Common (viviparous) lizard

Common lizard by Brett LewisCommon lizard by Brett Lewis

Like all reptiles, the common lizard is ‘cold-blooded’, which means that it is dependent on external heat sources to raise its body temperature. It is an adaptable species, with probably the largest range of any land-living reptile and is able to live in relatively cool, northern climes. Common lizards bask in the sun to raise their body temperatures and it is then that they are most noticeable to the naturalist. On a hot day lizards soon achieve temperatures of about 30oC at which point they move off into cover.

One reptilian adaptation to cooler climates is viviparity – giving birth to fully-formed young rather than laying eggs. Reptile eggs need warm environments for successful development. Common lizards effectively retain their eggs until full-term, so that the mother can incubate them by seeking warm spots where she can bask in the sun. Viviparity does not allow the production of as many young lizards as egg-laying (because egg-layers can produce several clutches per season in contrast to the single brood produced of the common lizard), but it does allow these reptiles to breed in cooler climates. In some parts of its global range common lizards do lay eggs and clutch weights may be as much as 80% of the female’s body weight. Common lizards are also well-adapted to surviving the cold of northern winters. They can survive almost half of the water in their bodies freezing.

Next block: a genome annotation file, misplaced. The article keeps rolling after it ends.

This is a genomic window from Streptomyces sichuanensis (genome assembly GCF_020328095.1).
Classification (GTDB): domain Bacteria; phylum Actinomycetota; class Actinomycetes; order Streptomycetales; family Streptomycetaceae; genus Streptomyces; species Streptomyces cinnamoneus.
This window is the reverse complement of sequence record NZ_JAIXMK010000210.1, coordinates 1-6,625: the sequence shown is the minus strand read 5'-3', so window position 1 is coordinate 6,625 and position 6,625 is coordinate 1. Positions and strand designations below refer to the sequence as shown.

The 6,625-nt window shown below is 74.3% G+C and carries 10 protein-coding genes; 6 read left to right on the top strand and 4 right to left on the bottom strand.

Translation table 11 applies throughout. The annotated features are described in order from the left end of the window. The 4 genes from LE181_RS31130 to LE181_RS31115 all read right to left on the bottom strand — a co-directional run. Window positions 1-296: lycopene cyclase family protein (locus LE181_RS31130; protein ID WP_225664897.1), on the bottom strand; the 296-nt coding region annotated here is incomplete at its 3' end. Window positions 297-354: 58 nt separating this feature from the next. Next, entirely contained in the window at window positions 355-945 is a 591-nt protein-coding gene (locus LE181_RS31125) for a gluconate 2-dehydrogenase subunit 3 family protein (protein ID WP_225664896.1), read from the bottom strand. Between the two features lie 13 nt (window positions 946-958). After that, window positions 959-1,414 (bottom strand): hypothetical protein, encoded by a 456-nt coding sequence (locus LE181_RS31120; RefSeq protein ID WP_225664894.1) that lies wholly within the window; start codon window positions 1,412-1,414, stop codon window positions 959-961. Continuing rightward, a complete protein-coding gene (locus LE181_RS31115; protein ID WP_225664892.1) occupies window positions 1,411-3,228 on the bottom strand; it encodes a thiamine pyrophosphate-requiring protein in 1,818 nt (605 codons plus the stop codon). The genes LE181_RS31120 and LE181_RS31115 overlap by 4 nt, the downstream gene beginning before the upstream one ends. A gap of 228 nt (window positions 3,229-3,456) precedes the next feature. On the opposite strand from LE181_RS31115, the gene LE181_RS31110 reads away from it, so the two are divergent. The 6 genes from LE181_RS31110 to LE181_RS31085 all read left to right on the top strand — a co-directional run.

Common lizards prefer habitats where there is a mixture of vegetation cover and open areas, such as heathland, dune, scrub, woodland edge and brownfield sites (formerly developed areas that have since fallen into disuse). They can also be found in relatively damp habitats such as fen, where they can sometimes be seen on the edges of boardwalks that provide them with basking spots, just clear of the vegetation. They fare well along the coast and the heathland areas of the Sandlings and Brecks. Like all native reptiles, common lizards have declined in numbers as their favoured habitats have been replaced by intensive farmland and urbanisation. However, they can still be found in the semi-natural habitats maintained within many of Suffolk Wildlife Trust’s reserves such as Snape Marshes and Sutton and Hollesley Commons.